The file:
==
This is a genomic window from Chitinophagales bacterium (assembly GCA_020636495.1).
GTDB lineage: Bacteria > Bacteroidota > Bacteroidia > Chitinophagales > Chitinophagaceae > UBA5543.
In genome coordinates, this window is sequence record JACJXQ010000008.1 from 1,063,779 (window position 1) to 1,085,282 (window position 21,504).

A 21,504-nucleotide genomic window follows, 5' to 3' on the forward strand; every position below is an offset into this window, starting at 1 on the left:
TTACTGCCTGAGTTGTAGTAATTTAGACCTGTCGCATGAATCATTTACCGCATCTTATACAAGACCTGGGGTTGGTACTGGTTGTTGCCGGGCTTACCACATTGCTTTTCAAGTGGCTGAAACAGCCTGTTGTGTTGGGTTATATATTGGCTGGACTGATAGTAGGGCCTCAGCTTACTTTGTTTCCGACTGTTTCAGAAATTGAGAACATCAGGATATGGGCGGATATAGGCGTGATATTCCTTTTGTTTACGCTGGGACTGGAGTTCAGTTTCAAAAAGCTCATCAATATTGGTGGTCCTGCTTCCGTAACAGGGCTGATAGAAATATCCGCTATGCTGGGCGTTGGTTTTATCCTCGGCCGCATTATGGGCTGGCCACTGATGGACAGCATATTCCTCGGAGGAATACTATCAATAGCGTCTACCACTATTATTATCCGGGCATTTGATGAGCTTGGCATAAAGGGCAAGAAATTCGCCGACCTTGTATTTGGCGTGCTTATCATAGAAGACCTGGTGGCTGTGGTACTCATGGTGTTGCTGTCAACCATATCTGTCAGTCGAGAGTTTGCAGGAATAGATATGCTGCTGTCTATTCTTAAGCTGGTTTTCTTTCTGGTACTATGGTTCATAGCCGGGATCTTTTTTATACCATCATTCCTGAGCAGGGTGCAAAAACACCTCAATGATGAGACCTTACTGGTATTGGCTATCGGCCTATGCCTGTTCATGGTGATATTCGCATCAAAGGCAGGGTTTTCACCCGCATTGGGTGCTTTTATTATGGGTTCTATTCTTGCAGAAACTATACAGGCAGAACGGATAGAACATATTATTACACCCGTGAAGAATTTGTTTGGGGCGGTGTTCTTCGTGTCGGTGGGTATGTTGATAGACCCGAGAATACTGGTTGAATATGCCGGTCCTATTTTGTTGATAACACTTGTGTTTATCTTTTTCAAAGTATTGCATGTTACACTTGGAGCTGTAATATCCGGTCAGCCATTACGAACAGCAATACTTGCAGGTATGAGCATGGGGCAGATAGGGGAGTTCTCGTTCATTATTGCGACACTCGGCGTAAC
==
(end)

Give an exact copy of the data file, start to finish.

This is a genomic window from Chitinophagales bacterium (assembly GCA_020636495.1).
GTDB lineage: Bacteria > Bacteroidota > Bacteroidia > Chitinophagales > Chitinophagaceae > UBA5543.
In genome coordinates, this window is sequence record JACJXQ010000008.1 from 1,063,779 (window position 1) to 1,085,282 (window position 21,504).

A 21,504-nucleotide genomic window follows, 5' to 3' on the forward strand; every position below is an offset into this window, starting at 1 on the left:
TTACTGCCTGAGTTGTAGTAATTTAGACCTGTCGCATGAATCATTTACCGCATCTTATACAAGACCTGGGGTTGGTACTGGTTGTTGCCGGGCTTACCACATTGCTTTTCAAGTGGCTGAAACAGCCTGTTGTGTTGGGTTATATATTGGCTGGACTGATAGTAGGGCCTCAGCTTACTTTGTTTCCGACTGTTTCAGAAATTGAGAACATCAGGATATGGGCGGATATAGGCGTGATATTCCTTTTGTTTACGCTGGGACTGGAGTTCAGTTTCAAAAAGCTCATCAATATTGGTGGTCCTGCTTCCGTAACAGGGCTGATAGAAATATCCGCTATGCTGGGCGTTGGTTTTATCCTCGGCCGCATTATGGGCTGGCCACTGATGGACAGCATATTCCTCGGAGGAATACTATCAATAGCGTCTACCACTATTATTATCCGGGCATTTGATGAGCTTGGCATAAAGGGCAAGAAATTCGCCGACCTTGTATTTGGCGTGCTTATCATAGAAGACCTGGTGGCTGTGGTACTCATGGTGTTGCTGTCAACCATATCTGTCAGTCGAGAGTTTGCAGGAATAGATATGCTGCTGTCTATTCTTAAGCTGGTTTTCTTTCTGGTACTATGGTTCATAGCCGGGATCTTTTTTATACCATCATTCCTGAGCAGGGTGCAAAAACACCTCAATGATGAGACCTTACTGGTATTGGCTATCGGCCTATGCCTGTTCATGGTGATATTCGCATCAAAGGCAGGGTTTTCACCCGCATTGGGTGCTTTTATTATGGGTTCTATTCTTGCAGAAACTATACAGGCAGAACGGATAGAACATATTATTACACCCGTGAAGAATTTGTTTGGGGCGGTGTTCTTCGTGTCGGTGGGTATGTTGATAGACCCGAGAATACTGGTTGAATATGCCGGTCCTATTTTGTTGATAACACTTGTGTTTATCTTTTTCAAAGTATTGCATGTTACACTTGGAGCTGTAATATCCGGTCAGCCATTACGAACAGCAATACTTGCAGGTATGAGCATGGGGCAGATAGGGGAGTTCTCGTTCATTATTGCGACACTCGGCGTAAC